Like Eck, I would recommend working up to it with smaller projects so that you can develop your skills before tackling your dream project.  Breaking it down into smaller components is actually a great idea, and there are some parts of your idea that should be reasonably easy to achieve with a bit of work.

 

I see that you've started on some artwork (take a look at The Total Beginner's Guide to Better 2d Game Art for some tips you can apply to any 2d project!), but do you have an engine or framework in mind for creating the game itself?

 

 

Moving this topic to For Beginners for now, as you don't seem to have any specific design questions right now and are more looking for general 'getting started' advice.

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In terms of getting a random world that works, this can be done by programming an algorithm that matches objects, and graphic tiles together based on a set of rules to generate random maps. You would have to have rule sets in place that allow certain tiles to generate around each other with objects based on valid conditions based on their layers. For example, if you have a land tile, water tile, and bridge tile, you wouldn't want something like water, bridge, water, land, bridge, water, water, bridge (from left to right) on layer 1 if your object tiles on layer 2 are house, sewer tunnel, ladder, dock, ect... and they're unable to support those tiles, and your player cannot travel properly through those settings. I'm afraid this is far beyond beginner game development.

You can also do this with batches instead of single tiles for the maps to make it easier. You pretty much make small chunks of the map that can fit together like a puzzle that generally work together in any order. Layer 1 would be your graphical tiles, and Layer 2 would have interactive stuff, objects, ect... You can also make different variations of Layer 2 which can go on top of your Layer 1.

Layer 1

Batch one - Land, Land, Land, Land, Hill, Land 

Batch two - Land - Small Bridge with Water Under - Land - Hill - Land

 

Layer 2

Batch one variation 1 - Road, Road (Trees), House, Empty, Hill Cave (Trolls), Empty

Batch one variation 2 - Road Block (Bandits), Tent, Burned Down Convoy, Road with Sign, Hill Path, Road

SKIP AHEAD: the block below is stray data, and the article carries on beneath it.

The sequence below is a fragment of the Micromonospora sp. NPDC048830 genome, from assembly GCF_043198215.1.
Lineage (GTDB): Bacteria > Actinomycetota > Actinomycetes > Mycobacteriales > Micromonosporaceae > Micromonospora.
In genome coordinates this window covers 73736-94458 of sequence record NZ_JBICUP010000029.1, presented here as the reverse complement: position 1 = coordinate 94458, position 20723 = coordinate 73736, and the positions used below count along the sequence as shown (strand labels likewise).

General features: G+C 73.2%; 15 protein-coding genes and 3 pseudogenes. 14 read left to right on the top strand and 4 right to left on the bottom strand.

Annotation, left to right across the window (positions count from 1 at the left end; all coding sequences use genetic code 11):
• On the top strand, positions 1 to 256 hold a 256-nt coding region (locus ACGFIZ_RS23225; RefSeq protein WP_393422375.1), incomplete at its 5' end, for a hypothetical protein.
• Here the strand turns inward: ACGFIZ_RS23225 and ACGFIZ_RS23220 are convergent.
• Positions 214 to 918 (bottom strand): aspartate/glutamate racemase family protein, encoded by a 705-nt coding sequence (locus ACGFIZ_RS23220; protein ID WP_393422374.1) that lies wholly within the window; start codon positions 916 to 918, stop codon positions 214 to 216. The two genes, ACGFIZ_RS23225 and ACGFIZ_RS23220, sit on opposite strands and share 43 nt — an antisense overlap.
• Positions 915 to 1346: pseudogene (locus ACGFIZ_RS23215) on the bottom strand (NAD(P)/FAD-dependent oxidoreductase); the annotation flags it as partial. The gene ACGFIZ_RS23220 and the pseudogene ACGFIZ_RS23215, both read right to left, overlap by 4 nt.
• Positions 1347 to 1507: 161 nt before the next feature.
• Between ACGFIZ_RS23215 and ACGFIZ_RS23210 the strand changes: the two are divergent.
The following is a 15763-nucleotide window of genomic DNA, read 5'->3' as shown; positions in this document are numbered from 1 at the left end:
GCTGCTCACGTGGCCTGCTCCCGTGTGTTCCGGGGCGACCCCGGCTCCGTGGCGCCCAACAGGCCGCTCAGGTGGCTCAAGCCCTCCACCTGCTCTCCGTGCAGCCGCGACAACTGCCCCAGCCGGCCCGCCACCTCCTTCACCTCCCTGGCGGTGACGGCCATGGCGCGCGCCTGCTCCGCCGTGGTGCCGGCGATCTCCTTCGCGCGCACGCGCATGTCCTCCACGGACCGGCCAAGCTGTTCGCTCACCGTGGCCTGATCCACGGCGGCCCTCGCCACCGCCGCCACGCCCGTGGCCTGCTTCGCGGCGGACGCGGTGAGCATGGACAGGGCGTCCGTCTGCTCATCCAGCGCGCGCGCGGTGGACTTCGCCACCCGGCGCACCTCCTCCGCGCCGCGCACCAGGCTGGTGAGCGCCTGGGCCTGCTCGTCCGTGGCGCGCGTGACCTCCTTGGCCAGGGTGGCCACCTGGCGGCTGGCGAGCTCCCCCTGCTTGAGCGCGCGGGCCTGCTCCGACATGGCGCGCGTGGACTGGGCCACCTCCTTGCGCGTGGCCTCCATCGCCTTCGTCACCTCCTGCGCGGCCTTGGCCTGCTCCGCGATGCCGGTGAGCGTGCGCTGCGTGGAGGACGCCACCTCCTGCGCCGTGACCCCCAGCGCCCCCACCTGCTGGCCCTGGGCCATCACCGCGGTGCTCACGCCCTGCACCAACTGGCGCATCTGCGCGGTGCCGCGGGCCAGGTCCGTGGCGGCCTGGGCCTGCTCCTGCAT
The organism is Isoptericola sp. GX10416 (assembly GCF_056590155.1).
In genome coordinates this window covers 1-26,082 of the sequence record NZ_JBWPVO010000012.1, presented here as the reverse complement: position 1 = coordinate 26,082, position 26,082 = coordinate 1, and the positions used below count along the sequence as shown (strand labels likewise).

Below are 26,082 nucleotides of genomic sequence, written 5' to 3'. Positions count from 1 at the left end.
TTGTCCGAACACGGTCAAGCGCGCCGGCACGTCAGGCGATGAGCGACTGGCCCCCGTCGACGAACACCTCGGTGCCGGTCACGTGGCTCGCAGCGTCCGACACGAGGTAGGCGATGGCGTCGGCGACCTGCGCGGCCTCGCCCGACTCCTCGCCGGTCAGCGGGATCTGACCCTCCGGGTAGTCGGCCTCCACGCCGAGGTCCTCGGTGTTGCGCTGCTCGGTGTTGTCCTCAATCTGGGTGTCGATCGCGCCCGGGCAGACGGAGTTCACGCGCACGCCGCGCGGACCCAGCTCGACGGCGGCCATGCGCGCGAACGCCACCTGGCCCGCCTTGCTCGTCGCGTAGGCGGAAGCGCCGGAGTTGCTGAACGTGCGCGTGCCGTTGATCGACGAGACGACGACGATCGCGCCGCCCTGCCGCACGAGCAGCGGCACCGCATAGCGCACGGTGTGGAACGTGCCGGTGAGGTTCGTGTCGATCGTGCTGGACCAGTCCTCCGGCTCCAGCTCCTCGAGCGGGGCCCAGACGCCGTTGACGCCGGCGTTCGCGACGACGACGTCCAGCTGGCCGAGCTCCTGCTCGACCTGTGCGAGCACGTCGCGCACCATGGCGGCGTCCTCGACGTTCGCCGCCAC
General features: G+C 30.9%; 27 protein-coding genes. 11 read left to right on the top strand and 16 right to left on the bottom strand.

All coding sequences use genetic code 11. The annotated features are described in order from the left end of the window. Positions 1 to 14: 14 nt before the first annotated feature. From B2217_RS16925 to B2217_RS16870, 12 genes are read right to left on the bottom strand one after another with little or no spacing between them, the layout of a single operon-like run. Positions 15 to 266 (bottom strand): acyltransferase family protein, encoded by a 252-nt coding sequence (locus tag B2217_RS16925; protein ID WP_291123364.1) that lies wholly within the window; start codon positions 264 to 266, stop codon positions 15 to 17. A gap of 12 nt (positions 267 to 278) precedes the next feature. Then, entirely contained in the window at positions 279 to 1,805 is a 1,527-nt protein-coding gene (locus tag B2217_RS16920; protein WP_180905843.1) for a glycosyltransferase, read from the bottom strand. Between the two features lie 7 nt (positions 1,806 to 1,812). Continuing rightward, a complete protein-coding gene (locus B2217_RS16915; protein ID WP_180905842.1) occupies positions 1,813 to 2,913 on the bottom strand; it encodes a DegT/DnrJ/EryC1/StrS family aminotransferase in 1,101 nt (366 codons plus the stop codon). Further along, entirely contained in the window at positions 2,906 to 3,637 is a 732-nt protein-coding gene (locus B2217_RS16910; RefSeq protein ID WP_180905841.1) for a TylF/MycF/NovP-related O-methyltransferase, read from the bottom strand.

Batch two - .....

ect...

Then you can just set each batch to a number in an array, and randomize certain batches that match the environment change to render your random map.

Layer 1 [ 1, 5, 6, 2, 1 ]   Layer 2 [ 1, 5, 6, 2, 1 ]

I cannot comment on what would be a good combat system because this answer should really come from you. Think about some games you've played, which system did you like? You can always port that combat system into your game.

I strongly suggest you get a few basic games under your belt before making the dream game, the last thing you want is to hit a brick wall and completely become discouraged and quit. If you're not really into the programming aspect, you can still make games using drag and drop with Game Maker as well.

https://www.yoyogames.com/gamemaker

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30 minutes ago, Rutin said:

In terms of getting a random world that works, this can be done by programming an algorithm that matches objects, and graphic tiles together based on a set of rules to generate random maps.

That remember me of Dungeon Architect, so I link this video which explains how it works-->

 

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Ah so much to respond to lol I do thank you guys though! I'll read it all through. I don't consider myself a dev, but I made a game several years ago called escape from ji-ji dungeon on Gamjolt, props if you beat it :P  has a boss but no real ending and bad art. Maybe I shoulda kept on a dev track, oh well.

I got a lot to figure out before I can get anymore specific, so maybe I come back or make a new thread, depends how long it takes. Hopefully it gets far enough to warrant a return!

Edited by waxxy